Could Chip Ganassi Racing offer its engineering support to a smaller NTT IndyCar Series team in a similar manner to the business relationship struck between Andretti Technologies and Harding Steinbrenner Racing?
“We have talked about doing that, but nothing’s happened at this point for us, so we’ll see how the future goes,” said CGR managing director Mike Hull. “I think it’s a great idea. I applaud Michael [Andretti] and Mike Harding for what they’re doing there as partners to develop Colton Herta.”
Through the establishment of Andretti Technologies, Andretti has demonstrated the value of outsourcing engineers to a smaller team like HSR that would otherwise struggle to attract top-tier technical personnel. And in sharing chassis setup and on-track data from its four primary cars with HSR, along with using the information coming back from Herta’s No.88 Honda to enrich Andretti Autosport’s drivers and engineers, a powerful two-way partnership has been demonstrated throughout the 2019 season.
In considering a similar offering from CGR, the Ganassi team would, like Andretti Autosport, create the possibility of expanding its footprint in the series without taking on a third or fourth entry. From a numerical standpoint, CGR’s two full-time entries for Scott Dixon and Felix Rosenqvist would benefit from increased depth as the team faces three cars from Team Penske at every round, and five combined Andretti entries, with Herta added to the tally.
Depending on the future of CGR’s IMSA WeatherTech SportsCar Championship program that will see the current Ford GT project conclude in October, the team could have a number of talented ex-IndyCar engineers to outsource if the right relationship is found within the paddock.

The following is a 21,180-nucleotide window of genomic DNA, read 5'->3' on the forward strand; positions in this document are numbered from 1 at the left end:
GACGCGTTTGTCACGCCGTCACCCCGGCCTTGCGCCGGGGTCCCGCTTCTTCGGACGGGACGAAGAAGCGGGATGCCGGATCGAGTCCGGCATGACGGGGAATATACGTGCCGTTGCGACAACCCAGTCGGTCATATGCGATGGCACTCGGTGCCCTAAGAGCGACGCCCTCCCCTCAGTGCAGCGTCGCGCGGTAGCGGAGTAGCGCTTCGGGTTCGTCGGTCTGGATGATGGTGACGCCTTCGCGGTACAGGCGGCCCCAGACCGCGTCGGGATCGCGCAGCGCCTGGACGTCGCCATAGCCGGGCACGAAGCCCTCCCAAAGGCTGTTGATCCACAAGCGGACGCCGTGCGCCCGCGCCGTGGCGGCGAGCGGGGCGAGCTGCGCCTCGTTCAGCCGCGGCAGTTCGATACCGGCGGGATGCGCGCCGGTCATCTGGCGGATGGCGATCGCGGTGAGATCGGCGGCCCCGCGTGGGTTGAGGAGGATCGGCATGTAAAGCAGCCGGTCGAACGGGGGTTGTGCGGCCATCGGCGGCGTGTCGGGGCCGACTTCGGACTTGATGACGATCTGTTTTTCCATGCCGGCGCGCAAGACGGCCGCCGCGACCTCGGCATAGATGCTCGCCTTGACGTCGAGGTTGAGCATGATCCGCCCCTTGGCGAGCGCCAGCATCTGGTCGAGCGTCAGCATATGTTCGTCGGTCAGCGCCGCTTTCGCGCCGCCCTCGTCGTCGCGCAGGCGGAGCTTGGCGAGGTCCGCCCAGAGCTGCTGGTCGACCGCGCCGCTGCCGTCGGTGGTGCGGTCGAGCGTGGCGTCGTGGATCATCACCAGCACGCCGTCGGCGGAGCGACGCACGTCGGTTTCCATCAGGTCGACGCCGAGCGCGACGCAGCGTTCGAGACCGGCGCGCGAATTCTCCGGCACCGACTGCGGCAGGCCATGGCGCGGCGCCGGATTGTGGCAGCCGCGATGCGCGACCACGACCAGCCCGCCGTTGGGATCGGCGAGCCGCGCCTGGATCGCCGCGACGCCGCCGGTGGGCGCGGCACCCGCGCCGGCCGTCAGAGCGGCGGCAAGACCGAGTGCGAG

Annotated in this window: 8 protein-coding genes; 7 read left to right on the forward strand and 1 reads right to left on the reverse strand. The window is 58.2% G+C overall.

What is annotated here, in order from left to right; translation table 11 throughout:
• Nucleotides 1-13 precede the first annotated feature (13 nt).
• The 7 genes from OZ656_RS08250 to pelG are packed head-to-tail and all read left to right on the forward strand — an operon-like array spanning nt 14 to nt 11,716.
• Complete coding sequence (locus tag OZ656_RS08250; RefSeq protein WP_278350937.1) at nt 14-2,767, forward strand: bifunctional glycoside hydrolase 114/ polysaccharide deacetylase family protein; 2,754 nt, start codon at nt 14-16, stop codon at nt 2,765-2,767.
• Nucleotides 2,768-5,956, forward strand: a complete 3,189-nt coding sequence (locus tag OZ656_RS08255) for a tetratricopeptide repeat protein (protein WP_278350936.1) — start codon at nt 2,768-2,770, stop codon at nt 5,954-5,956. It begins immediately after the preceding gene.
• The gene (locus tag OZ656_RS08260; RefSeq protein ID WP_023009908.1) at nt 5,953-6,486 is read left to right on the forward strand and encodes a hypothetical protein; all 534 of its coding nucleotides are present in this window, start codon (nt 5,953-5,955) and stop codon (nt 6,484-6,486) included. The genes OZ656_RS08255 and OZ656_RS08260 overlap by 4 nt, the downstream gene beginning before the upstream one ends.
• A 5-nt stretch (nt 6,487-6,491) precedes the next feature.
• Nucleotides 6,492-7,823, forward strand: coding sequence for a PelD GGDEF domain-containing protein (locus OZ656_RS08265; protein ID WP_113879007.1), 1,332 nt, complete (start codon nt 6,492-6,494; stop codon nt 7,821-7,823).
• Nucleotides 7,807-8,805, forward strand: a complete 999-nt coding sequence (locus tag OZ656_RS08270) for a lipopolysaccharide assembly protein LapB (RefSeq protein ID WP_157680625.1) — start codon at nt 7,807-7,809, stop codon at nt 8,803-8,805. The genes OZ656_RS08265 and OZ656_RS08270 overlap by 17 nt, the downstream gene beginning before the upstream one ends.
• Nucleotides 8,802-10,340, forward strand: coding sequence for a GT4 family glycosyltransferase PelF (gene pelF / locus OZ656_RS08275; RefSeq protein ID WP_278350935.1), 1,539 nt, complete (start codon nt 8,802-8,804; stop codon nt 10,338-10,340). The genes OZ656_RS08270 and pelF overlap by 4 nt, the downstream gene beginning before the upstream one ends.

With Meyer Shank Racing searching for a new technical alliance in the wake of Arrow McLaren SP’s upcoming switch to Chevrolet at the top of the list, a young driver like MSR’s Jack Harvey, or other talent coming out of Indy Lights like championship leader Oliver Askew, would clearly benefit from being linked to the engineering side of a title-winning team.
Drawing from the example presented by Andretti Technologies, it would be a surprise if more major IndyCar teams do not pursue HSR-like arrangements going forward to develop next-generation drivers.
“That’s a really good thing, and our opinion about young talent, no matter the level of talent they have… in this case with Colton, you’d say that he’s at the top of the heap when it comes to that,” Hull said, highlighting the immediate impact HSR received for Herta through its Andretti agreement.
“It still takes – as we’ve seen with drivers like Colton or Felix in our case, or [Arrow SPM’s] Marcus Ericsson, people who have ability and come from other areas of racing – it still takes them at least one solid year, maybe two solid years, before you can reap the benefit of what they do, and there are reasons for that.
“So I think it takes an owner who’s willing to spend time, either with a development arm, or with a program that allows young drivers to develop in an IndyCar – not in a sports car, not in a Lights car, not anywhere else – but has to learn under fire and has the backing of, in this case, two collective owners to make it happen. I applaud what they’re doing.”